Sunday, February 26, 2006

Finding Autism Resources: The Old Fashion Way

I've posted a link to a very good article, a continuing story about my son. The year is 1989, there's no internet, cell phones, and or personal computers - as we know them. Sometimes our best sources for Autism were the phonebook and the library. Not the computers at the library, but the books and the card file. Word of mouth, encyclopedias, and real interpersonal connections; they were our only tangible resources available. And, we had to use the telephone, the voice kind, without a modem. Or we got in our car and drove to their office.

Our Families did what they could to help. My family, the closest, was 100 miles away, but they were not in a position to contribute. My late mother suffered from debilitating arthritis, my step-dad had a full time job just taking care of her. My siblings had their own families. My late father, who lived just across the Potomac in Nothern Virginia, would send us money if we needed it. We were having to live off one income, since my wife was not able to work and be a fulltime mother to John. I worked a few parttime jobs, but it barely made a difference and it just took me away from home. My wife's family, who lives in Florida, came to visit many times, not just stateside, but overseas too. They come through for us on many occassions, birthday's, Christmas's, and others when we just had nothing.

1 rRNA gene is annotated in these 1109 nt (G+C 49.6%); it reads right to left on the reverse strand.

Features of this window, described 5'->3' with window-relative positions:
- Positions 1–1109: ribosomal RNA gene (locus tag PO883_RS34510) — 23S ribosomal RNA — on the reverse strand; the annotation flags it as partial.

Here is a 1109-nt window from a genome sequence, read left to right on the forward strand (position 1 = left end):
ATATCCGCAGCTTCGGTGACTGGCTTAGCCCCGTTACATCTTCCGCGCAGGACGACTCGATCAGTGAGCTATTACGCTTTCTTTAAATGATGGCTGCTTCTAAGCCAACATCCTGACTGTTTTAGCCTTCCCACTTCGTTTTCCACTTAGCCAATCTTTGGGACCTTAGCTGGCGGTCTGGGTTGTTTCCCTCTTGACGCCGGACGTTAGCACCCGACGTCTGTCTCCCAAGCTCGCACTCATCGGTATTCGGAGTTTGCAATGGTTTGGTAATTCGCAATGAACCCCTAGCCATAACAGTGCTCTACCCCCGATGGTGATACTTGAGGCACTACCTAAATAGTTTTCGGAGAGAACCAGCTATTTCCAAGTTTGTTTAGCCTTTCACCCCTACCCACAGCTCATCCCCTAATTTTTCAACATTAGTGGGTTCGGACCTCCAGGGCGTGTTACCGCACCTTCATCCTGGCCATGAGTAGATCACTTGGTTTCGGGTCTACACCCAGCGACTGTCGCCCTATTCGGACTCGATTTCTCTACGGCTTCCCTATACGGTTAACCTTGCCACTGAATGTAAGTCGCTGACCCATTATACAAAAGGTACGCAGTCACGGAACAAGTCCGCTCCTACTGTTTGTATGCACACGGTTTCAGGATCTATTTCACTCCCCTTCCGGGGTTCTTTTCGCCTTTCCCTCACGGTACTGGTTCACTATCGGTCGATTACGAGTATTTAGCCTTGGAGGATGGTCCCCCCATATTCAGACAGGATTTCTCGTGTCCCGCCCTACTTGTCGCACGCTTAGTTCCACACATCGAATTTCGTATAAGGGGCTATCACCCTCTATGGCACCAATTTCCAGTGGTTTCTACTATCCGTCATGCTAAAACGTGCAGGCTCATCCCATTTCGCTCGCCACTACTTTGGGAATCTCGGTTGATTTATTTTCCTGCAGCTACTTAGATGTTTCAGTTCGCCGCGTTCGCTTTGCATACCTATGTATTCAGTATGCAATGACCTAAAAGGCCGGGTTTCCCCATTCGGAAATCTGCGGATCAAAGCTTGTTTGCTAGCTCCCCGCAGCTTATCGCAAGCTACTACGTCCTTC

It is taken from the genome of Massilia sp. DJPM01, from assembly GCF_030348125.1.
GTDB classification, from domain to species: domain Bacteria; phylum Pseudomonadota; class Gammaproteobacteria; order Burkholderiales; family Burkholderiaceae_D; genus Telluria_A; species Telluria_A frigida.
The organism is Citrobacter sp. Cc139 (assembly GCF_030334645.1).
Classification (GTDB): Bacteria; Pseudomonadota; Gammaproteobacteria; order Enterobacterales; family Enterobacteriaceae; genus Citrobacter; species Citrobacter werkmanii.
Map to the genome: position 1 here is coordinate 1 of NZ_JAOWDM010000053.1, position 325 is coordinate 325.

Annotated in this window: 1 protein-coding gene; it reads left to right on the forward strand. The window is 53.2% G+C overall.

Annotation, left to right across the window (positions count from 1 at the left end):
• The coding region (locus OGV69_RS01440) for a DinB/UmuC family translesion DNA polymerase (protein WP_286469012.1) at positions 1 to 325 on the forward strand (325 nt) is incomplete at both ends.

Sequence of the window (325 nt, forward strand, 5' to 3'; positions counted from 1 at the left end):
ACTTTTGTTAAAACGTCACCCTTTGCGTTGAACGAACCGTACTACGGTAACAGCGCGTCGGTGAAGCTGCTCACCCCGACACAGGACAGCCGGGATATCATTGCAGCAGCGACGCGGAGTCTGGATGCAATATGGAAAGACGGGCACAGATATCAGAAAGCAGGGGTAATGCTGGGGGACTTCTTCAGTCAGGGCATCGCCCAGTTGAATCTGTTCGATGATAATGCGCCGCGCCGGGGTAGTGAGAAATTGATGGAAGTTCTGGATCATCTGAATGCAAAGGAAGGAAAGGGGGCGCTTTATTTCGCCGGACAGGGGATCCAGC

We probably made a hundred trips to Walter Reed Hospital that first year, and maybe as many to the Kennedy Institute the following years. But the payoff was well worth any personal or professional sacrifices we had to make. At 19 years old, John is a healthy young man that knows how to behave in public; knows to stay right with us, or with a group he's with at school.

There's a lot more to be told in the coming months, I hope you will check back again soon. Please read the full article at Finding Autism Resources - The Old Fashioned Way

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Do you believe vaccinations cause or contribute to autism?